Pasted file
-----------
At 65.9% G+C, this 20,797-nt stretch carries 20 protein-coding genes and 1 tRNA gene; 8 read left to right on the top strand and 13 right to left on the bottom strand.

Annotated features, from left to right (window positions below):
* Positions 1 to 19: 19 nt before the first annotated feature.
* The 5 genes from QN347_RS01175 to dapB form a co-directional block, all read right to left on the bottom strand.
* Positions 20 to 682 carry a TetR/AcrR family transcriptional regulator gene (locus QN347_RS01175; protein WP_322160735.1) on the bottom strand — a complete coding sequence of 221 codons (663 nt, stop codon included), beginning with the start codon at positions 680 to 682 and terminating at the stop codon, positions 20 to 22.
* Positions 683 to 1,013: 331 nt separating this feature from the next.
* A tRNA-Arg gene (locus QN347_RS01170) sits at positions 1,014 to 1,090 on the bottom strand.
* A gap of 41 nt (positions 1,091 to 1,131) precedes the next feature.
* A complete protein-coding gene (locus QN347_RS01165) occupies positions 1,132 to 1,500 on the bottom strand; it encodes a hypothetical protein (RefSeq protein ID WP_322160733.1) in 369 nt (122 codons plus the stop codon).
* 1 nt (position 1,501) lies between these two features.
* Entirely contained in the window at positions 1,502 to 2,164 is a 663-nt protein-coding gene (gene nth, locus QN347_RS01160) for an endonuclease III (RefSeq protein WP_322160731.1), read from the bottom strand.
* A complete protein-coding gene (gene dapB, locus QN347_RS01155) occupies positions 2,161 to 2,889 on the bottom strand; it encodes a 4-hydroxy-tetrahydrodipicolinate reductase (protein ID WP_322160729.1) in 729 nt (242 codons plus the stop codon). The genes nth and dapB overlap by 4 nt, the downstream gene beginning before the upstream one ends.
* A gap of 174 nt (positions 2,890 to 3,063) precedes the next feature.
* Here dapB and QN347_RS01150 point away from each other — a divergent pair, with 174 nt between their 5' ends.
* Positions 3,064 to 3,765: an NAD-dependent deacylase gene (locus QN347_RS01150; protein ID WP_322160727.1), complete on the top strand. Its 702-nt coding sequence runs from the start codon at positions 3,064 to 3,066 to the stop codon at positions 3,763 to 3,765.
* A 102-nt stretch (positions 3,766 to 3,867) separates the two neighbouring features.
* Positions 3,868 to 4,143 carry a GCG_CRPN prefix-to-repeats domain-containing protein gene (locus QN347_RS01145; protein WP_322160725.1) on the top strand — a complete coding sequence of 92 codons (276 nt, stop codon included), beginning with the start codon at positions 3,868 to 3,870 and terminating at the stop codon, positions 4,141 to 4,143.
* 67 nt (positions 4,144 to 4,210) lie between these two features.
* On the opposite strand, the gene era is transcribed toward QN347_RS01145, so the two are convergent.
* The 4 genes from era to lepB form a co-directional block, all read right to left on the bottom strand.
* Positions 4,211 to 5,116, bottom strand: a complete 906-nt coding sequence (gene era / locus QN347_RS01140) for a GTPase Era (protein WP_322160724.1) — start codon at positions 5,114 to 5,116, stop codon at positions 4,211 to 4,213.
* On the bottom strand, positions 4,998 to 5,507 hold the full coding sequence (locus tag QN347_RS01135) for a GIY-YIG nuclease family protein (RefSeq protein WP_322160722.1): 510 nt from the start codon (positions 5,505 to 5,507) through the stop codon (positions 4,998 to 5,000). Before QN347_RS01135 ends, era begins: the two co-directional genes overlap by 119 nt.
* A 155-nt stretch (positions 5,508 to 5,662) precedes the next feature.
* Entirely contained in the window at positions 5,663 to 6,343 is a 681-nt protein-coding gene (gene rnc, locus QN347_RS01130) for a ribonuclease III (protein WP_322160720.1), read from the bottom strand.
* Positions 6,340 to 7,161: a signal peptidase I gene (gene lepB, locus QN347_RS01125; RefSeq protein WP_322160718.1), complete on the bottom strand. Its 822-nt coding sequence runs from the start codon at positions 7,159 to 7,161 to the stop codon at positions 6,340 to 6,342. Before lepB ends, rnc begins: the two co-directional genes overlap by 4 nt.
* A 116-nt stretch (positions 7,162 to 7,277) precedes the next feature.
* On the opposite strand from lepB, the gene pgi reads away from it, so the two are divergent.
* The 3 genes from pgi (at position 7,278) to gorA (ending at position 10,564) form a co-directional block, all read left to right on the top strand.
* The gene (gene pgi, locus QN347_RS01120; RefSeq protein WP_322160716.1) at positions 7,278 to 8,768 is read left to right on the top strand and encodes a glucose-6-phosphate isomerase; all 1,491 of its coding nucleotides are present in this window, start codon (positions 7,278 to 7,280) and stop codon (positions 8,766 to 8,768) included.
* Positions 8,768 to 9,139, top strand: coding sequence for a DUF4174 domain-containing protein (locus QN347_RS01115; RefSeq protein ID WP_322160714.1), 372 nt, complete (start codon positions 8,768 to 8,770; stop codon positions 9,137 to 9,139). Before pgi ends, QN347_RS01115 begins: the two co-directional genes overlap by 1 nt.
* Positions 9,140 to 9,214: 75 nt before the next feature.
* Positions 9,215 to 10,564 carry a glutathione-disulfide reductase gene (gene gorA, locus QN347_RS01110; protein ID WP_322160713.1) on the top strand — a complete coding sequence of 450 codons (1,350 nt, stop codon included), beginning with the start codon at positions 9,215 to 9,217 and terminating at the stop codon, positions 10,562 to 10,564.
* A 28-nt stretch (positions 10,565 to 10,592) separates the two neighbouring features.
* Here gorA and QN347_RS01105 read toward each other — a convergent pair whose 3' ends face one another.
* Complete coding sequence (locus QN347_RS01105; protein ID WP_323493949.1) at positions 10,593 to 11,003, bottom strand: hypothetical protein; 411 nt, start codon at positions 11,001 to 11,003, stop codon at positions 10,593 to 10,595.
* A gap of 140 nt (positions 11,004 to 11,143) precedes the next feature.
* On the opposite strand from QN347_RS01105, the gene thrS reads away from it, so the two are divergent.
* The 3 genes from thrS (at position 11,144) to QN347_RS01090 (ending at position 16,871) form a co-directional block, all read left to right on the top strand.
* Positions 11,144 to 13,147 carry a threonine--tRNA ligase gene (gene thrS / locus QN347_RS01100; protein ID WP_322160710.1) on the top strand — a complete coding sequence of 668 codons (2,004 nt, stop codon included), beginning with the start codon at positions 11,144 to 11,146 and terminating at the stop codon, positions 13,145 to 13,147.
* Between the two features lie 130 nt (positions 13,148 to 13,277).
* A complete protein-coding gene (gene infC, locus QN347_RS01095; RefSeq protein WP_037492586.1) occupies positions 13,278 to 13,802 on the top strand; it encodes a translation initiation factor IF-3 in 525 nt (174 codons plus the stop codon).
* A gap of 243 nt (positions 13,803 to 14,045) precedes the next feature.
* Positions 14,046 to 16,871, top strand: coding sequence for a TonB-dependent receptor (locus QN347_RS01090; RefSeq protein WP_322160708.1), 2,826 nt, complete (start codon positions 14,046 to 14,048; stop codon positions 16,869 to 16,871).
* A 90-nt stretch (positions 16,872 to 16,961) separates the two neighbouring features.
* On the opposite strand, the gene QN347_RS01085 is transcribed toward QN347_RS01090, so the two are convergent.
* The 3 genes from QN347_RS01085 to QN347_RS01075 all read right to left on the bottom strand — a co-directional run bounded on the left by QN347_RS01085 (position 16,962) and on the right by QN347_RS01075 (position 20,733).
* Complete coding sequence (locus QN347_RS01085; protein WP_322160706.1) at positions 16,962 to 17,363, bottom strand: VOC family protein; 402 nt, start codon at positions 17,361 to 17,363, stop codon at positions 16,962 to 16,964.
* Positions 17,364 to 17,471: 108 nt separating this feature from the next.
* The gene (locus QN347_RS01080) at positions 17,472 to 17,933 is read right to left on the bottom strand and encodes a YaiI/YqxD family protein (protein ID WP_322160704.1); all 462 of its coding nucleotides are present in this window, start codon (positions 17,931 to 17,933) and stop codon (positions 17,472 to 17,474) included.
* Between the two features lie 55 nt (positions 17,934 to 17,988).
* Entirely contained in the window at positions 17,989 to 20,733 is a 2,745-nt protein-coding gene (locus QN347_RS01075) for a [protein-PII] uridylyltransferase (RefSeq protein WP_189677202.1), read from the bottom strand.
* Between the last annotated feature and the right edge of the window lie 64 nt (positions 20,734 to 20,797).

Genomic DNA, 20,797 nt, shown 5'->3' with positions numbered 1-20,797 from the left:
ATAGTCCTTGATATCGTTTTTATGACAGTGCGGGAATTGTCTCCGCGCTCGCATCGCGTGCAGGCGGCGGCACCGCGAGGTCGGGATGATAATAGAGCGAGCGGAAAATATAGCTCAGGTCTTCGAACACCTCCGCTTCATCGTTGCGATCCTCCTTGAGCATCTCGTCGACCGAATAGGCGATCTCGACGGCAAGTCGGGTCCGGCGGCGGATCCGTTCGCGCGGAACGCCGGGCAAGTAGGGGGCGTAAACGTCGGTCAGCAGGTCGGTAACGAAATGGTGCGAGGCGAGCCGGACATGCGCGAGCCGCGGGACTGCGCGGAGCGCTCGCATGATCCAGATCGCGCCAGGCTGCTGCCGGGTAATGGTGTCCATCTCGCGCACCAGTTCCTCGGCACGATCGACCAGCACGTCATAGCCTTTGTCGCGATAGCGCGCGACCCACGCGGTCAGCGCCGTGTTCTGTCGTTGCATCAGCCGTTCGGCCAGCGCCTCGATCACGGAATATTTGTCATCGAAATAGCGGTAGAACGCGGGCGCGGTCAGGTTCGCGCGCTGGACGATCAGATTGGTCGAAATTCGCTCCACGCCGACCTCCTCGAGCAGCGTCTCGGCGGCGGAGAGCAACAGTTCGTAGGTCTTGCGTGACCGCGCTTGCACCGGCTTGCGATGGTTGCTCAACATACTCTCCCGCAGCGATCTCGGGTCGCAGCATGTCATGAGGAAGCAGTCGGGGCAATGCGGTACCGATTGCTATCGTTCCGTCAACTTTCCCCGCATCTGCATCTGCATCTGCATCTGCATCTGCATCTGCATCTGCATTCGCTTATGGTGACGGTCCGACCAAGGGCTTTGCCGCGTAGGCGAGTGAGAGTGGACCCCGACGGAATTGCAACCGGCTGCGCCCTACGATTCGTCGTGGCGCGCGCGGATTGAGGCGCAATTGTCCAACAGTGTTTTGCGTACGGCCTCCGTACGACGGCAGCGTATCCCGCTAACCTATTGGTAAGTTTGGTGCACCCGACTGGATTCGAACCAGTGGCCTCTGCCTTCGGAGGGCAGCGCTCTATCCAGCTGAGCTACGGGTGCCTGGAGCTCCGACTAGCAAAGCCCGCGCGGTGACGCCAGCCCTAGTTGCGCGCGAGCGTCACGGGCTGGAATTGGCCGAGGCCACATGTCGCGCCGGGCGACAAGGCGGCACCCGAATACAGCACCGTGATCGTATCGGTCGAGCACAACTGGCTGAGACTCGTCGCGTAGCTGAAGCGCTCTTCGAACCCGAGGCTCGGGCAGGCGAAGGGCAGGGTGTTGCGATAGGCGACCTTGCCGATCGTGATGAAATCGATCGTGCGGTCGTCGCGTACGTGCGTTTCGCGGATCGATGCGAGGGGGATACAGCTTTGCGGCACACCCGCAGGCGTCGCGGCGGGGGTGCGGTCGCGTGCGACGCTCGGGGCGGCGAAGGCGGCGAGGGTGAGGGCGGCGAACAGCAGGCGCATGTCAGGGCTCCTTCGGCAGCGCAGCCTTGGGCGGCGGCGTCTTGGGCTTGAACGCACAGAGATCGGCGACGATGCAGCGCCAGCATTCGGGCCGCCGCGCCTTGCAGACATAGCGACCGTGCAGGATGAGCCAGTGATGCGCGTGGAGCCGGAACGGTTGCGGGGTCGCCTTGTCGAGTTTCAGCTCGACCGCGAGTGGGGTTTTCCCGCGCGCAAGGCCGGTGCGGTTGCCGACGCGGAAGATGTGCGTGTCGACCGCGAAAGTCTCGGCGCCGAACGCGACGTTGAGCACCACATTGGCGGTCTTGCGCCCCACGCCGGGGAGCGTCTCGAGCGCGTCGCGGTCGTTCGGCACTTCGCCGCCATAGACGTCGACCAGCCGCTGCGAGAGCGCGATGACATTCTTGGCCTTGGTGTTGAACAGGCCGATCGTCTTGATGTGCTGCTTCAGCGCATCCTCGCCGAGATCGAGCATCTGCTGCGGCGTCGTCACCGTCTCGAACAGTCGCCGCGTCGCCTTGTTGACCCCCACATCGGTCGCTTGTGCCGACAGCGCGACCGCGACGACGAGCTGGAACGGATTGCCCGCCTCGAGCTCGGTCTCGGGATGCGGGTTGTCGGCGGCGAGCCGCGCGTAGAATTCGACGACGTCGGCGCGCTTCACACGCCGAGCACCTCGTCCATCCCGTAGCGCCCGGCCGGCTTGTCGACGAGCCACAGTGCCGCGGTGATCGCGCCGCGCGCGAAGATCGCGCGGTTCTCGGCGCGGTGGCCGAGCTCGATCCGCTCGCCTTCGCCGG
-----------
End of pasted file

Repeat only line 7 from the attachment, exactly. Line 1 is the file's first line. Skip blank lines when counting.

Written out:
* A tRNA-Arg gene (locus QN347_RS01170) sits at positions 1,014 to 1,090 on the bottom strand.